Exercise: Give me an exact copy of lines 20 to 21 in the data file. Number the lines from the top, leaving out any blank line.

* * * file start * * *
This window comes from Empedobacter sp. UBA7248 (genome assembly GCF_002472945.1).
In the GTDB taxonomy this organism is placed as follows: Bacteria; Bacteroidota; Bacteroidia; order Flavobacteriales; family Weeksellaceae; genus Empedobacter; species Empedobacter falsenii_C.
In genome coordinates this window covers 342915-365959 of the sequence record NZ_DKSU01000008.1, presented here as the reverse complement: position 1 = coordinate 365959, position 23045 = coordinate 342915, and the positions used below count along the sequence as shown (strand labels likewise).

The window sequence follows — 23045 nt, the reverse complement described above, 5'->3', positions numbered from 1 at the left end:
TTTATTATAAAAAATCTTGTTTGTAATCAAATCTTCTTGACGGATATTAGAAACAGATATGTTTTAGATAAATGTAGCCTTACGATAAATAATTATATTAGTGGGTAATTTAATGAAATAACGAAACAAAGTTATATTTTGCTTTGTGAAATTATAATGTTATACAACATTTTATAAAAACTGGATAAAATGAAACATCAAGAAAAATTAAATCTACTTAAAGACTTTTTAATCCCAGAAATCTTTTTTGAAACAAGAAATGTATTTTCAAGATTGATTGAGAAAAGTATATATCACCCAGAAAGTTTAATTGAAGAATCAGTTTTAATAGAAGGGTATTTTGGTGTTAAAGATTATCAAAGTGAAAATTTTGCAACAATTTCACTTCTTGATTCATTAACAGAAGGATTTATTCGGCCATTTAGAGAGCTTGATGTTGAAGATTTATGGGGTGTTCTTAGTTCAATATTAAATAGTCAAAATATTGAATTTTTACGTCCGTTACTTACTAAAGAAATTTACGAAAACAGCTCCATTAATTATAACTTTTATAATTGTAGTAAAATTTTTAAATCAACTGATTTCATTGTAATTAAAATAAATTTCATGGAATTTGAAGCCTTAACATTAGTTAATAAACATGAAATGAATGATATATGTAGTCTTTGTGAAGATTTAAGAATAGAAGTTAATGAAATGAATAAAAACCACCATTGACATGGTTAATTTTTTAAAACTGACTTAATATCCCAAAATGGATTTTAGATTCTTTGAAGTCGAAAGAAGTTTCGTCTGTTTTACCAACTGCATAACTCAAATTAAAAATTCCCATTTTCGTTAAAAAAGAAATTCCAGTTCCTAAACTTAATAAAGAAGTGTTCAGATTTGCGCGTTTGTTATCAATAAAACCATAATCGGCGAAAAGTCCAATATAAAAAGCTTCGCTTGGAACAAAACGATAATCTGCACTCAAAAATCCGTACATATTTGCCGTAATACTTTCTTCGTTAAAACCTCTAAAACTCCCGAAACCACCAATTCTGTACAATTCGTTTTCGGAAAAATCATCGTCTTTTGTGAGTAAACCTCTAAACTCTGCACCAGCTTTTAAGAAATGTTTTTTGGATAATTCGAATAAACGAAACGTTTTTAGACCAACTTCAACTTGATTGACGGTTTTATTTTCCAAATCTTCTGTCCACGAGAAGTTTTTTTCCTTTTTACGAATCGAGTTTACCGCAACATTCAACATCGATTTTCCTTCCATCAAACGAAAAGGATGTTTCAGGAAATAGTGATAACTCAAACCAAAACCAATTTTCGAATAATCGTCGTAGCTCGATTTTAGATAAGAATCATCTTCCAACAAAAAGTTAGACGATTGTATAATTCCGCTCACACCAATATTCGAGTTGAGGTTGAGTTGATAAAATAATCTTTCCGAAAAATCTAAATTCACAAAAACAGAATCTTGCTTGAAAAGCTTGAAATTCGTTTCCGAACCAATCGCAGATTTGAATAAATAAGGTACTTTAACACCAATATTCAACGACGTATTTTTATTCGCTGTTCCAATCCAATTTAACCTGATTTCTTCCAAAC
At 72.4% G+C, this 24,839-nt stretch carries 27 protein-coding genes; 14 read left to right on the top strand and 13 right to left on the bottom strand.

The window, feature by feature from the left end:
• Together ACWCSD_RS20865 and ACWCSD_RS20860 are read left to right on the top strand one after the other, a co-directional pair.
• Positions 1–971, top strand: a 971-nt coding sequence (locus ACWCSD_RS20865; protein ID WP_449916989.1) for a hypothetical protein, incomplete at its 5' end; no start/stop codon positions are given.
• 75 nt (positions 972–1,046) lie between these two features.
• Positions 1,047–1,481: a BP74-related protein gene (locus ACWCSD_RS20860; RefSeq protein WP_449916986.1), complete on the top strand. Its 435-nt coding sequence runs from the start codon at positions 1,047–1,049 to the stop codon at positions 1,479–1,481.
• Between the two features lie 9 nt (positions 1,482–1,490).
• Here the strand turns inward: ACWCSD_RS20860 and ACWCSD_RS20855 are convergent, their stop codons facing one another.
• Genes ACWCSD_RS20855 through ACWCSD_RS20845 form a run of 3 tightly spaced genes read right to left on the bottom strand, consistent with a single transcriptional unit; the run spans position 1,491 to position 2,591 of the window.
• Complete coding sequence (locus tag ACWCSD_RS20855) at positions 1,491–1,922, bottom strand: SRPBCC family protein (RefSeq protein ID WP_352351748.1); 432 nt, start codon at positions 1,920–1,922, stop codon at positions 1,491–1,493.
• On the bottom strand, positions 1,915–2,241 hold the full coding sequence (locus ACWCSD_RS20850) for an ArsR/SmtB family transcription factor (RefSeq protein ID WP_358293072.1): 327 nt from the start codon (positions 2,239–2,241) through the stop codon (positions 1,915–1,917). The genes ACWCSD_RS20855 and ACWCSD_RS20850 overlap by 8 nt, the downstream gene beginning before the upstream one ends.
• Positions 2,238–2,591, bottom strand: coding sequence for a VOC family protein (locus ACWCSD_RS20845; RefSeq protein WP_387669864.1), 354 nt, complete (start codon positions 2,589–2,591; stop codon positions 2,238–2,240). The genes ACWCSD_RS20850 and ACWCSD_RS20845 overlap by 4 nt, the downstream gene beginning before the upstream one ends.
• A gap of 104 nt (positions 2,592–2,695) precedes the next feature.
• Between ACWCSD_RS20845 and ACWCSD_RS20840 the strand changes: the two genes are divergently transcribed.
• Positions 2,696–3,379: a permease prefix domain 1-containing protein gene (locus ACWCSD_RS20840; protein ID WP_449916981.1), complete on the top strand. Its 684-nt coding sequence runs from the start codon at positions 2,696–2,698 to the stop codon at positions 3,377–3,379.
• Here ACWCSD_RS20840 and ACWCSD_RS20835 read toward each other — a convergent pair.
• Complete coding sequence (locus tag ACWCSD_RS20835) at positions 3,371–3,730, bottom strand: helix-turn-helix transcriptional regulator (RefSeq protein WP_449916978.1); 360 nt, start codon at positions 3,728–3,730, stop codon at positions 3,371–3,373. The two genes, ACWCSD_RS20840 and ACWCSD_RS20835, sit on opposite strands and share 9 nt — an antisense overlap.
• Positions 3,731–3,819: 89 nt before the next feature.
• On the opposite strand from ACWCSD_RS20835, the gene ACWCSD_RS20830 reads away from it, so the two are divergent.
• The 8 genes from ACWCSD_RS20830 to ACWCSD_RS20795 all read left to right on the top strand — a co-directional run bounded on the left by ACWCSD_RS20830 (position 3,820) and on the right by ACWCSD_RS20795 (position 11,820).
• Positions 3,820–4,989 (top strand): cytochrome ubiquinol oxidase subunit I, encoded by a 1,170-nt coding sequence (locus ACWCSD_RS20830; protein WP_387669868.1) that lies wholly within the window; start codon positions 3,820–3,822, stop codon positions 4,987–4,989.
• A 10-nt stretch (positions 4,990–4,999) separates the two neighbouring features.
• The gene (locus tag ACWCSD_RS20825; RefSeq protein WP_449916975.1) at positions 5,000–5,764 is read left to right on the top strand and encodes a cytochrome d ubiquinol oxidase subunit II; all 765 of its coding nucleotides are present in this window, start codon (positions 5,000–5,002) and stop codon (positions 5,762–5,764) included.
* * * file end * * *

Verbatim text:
• Positions 2,696–3,379: a permease prefix domain 1-containing protein gene (locus ACWCSD_RS20840; protein ID WP_449916981.1), complete on the top strand. Its 684-nt coding sequence runs from the start codon at positions 2,696–2,698 to the stop codon at positions 3,377–3,379.
• Here ACWCSD_RS20840 and ACWCSD_RS20835 read toward each other — a convergent pair.